Edema (water retention) is swelling caused by an excessive accumulation of fluid in the body. It typically affects the hands, feet, arms, ankles and legs, but can develop in any part of the body. The lower legs are particularly susceptible to edema due to the force of gravity.

Normally, the kidneys filter the blood and help to maintain a proper metabolic balance. However, under certain conditions, too much fluid is retained and swelling results. Mild edema may be inconsequential, but because fluid buildup can result from a more serious medical condition, a physician should be consulted when symptoms are more severe or prolonged.

Causes of Edema

Edema has many causes, some much more serious than others. It can result from standing or walking in excessive heat; sitting for prolonged periods; eating too much salt; getting sunburned; or being premenstrual or pregnant. More serious causes of edema include the following:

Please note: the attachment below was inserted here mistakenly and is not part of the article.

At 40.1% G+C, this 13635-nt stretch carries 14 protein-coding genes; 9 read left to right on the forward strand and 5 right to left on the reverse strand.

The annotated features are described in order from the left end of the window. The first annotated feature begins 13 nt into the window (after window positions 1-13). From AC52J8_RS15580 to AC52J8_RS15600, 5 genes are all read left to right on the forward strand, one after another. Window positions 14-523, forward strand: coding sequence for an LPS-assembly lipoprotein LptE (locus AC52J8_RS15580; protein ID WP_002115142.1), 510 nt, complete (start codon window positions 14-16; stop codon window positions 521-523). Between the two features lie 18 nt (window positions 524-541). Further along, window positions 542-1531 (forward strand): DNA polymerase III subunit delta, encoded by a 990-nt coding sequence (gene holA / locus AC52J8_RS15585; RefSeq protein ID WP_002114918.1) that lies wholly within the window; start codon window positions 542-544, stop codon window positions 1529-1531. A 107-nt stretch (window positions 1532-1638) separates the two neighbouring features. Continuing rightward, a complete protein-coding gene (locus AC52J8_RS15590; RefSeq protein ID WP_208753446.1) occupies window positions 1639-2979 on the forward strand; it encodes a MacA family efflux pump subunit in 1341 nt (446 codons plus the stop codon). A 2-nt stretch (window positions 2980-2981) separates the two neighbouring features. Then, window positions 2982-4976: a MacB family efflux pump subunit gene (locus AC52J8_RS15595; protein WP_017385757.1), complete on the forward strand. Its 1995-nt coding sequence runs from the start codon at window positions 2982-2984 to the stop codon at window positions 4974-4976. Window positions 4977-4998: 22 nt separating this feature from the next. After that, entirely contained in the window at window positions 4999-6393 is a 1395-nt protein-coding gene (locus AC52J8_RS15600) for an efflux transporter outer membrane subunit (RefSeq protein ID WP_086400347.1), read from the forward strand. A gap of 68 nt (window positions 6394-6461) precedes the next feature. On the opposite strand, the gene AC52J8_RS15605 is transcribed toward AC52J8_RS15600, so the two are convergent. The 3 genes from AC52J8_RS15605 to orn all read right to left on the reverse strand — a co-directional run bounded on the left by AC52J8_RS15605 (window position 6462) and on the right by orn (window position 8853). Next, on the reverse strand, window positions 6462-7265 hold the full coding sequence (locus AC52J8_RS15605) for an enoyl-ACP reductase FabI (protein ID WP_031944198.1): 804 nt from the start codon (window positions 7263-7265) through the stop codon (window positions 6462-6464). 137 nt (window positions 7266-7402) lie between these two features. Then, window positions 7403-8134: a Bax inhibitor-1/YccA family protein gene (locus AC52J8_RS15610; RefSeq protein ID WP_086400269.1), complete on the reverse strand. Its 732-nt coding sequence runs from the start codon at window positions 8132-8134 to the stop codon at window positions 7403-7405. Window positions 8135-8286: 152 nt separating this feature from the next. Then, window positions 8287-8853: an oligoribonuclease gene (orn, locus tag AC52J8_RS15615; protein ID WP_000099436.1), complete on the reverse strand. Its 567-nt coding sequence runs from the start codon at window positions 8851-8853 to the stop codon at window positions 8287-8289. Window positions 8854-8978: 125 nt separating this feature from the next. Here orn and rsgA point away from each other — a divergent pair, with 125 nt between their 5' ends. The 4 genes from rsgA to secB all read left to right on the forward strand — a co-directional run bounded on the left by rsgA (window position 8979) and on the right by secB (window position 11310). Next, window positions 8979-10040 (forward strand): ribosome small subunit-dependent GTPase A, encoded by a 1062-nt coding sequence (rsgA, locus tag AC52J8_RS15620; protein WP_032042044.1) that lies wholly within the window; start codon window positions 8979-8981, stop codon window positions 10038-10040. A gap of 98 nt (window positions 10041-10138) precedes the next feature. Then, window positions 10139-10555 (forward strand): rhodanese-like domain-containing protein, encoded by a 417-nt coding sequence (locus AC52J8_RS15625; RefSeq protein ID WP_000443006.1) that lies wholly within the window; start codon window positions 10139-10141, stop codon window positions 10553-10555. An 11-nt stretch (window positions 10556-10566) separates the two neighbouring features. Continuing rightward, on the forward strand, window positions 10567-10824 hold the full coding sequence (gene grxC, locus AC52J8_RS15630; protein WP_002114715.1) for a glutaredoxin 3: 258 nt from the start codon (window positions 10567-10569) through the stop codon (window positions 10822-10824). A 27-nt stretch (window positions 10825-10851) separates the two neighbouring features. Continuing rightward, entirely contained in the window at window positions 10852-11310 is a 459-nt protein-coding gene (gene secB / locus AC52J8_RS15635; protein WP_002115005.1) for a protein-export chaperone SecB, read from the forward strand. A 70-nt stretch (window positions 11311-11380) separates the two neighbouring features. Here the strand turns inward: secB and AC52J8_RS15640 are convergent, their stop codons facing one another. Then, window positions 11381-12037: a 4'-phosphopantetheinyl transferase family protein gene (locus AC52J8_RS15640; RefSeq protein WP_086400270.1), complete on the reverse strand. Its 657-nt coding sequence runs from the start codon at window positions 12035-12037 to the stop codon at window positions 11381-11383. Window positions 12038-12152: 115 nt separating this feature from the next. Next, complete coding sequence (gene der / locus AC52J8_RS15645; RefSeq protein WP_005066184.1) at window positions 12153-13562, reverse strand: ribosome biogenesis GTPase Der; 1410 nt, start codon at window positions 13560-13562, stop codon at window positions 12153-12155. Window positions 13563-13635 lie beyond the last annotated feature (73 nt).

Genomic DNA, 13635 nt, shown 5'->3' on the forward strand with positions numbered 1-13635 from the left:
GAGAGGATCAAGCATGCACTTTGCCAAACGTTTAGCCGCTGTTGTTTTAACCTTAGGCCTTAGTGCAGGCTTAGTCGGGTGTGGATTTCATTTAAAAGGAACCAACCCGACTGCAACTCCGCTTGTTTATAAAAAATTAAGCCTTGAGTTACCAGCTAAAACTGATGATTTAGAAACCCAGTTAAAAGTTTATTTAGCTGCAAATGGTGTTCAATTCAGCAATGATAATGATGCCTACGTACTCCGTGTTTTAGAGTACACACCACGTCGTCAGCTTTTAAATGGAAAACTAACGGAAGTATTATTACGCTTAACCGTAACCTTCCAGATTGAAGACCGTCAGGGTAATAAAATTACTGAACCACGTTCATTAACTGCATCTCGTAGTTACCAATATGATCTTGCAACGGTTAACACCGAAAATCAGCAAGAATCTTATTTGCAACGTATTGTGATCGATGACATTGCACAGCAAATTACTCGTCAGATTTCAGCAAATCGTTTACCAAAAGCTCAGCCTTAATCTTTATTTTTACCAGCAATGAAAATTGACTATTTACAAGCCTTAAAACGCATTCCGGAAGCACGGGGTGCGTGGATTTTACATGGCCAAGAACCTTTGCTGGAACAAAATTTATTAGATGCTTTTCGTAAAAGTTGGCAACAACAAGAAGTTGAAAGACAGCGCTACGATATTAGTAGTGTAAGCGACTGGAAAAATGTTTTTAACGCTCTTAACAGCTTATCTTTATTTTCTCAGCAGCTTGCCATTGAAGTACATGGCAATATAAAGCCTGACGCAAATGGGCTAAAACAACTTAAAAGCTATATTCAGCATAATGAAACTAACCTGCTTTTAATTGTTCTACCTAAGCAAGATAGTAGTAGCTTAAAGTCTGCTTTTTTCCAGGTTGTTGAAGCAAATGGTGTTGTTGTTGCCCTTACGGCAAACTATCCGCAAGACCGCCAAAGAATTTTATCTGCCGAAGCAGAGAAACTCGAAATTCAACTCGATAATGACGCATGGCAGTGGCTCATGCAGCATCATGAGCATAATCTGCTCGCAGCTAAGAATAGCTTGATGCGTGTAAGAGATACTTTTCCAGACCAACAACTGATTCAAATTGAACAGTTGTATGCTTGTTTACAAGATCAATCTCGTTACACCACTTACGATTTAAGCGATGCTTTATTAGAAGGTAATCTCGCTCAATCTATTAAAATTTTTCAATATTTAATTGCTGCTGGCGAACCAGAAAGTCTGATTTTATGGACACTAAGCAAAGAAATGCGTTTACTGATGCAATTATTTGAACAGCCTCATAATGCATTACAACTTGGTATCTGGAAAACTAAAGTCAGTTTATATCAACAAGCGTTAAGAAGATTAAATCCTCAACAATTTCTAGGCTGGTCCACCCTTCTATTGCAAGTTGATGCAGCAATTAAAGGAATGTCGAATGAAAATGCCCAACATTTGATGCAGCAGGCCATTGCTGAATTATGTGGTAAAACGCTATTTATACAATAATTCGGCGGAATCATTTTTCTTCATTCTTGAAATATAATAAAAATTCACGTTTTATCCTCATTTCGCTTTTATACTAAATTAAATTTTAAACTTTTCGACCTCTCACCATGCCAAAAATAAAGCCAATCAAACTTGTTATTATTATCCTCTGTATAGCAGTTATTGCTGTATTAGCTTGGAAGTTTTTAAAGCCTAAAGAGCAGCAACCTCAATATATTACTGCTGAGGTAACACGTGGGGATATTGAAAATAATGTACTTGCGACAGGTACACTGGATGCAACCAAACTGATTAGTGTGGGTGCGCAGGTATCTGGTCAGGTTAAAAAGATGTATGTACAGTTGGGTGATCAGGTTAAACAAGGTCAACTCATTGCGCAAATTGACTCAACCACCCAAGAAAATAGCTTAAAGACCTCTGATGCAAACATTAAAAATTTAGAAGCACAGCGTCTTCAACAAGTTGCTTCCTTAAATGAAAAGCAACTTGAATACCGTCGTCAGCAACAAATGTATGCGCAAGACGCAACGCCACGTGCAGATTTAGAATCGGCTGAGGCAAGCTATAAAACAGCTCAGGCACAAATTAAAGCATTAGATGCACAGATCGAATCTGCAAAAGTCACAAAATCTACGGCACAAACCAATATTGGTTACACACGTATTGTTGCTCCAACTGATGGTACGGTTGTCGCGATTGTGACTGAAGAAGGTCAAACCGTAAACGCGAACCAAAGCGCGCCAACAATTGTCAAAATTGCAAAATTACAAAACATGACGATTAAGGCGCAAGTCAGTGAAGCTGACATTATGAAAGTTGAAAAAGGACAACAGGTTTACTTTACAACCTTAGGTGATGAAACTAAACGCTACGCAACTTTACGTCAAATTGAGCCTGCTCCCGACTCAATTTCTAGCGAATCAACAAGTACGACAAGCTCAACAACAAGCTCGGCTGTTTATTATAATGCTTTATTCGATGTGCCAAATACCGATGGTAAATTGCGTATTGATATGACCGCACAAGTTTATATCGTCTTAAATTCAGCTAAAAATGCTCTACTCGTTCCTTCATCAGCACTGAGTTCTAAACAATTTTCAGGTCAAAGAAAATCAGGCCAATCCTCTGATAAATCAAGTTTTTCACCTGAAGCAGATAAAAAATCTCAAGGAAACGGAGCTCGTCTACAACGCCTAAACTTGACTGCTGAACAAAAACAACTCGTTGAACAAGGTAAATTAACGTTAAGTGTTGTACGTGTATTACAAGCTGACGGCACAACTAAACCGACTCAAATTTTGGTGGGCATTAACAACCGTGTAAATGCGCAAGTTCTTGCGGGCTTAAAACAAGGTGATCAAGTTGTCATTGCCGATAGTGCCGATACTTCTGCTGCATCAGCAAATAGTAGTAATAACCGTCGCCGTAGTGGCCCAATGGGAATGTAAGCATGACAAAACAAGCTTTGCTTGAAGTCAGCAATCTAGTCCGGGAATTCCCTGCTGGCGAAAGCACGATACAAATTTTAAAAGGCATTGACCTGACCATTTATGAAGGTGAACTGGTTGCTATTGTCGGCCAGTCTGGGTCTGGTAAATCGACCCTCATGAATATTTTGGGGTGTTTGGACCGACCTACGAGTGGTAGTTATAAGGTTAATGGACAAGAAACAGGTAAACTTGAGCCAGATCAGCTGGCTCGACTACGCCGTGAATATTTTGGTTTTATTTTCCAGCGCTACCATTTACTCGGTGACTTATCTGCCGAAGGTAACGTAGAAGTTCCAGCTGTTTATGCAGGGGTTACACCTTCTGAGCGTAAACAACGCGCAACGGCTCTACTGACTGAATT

• Certain medications
  • Venous insufficiency
  • Congestive heart failure
  • Liver cirrhosis
  • Kidney disease
  • Chronic bronchitis or emphysema
  • Infection, injury or allergic reaction

A lack of protein in the diet can also cause edema.

Symptoms of Edema

Edema is not difficult to diagnose because most of its symptoms are apparent upon examination. Symptoms include the following:

  • Puffiness under the skin
  • Skin that appears taut or shiny
  • Increased size of the affected area
  • Abdominal swelling
  • Loss of elasticity in the skin
  • Bloating, tightness or pain at the affected site
  • Decrease in urine production

Treatment of Edema

Treatment for edema focuses on reducing the buildup of fluid. The simplest methods of reducing fluid are restricting salt and water intake.  When edema is present in the legs, elevating them as frequently as possible also is helpful.

If further treatment is required, diuretics to promote urine production may be prescribed. When a patient has edema with hypertension, medications to lower blood pressure also may be prescribed. When edema is caused by disease in the lungs, heart, kidneys or liver, the underlying conditions must be addressed.

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